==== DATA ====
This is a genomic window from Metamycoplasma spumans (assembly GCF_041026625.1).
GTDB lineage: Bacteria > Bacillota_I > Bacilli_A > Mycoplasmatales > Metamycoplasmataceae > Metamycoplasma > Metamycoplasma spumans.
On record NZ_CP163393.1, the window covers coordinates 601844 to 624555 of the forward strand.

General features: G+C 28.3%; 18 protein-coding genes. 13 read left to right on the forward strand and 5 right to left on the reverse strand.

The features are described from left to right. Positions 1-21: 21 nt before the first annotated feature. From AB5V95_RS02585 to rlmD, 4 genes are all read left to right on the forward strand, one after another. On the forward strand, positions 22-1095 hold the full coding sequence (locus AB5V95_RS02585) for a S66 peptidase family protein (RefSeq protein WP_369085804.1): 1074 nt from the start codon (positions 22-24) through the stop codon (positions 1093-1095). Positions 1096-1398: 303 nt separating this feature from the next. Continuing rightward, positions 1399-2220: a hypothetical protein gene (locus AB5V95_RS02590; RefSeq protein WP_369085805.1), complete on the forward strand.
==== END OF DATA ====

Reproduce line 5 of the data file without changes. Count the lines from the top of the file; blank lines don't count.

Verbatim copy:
The features are described from left to right. Positions 1-21: 21 nt before the first annotated feature. From AB5V95_RS02585 to rlmD, 4 genes are all read left to right on the forward strand, one after another. On the forward strand, positions 22-1095 hold the full coding sequence (locus AB5V95_RS02585) for a S66 peptidase family protein (RefSeq protein WP_369085804.1): 1074 nt from the start codon (positions 22-24) through the stop codon (positions 1093-1095). Positions 1096-1398: 303 nt separating this feature from the next. Continuing rightward, positions 1399-2220: a hypothetical protein gene (locus AB5V95_RS02590; RefSeq protein WP_369085805.1), complete on the forward strand.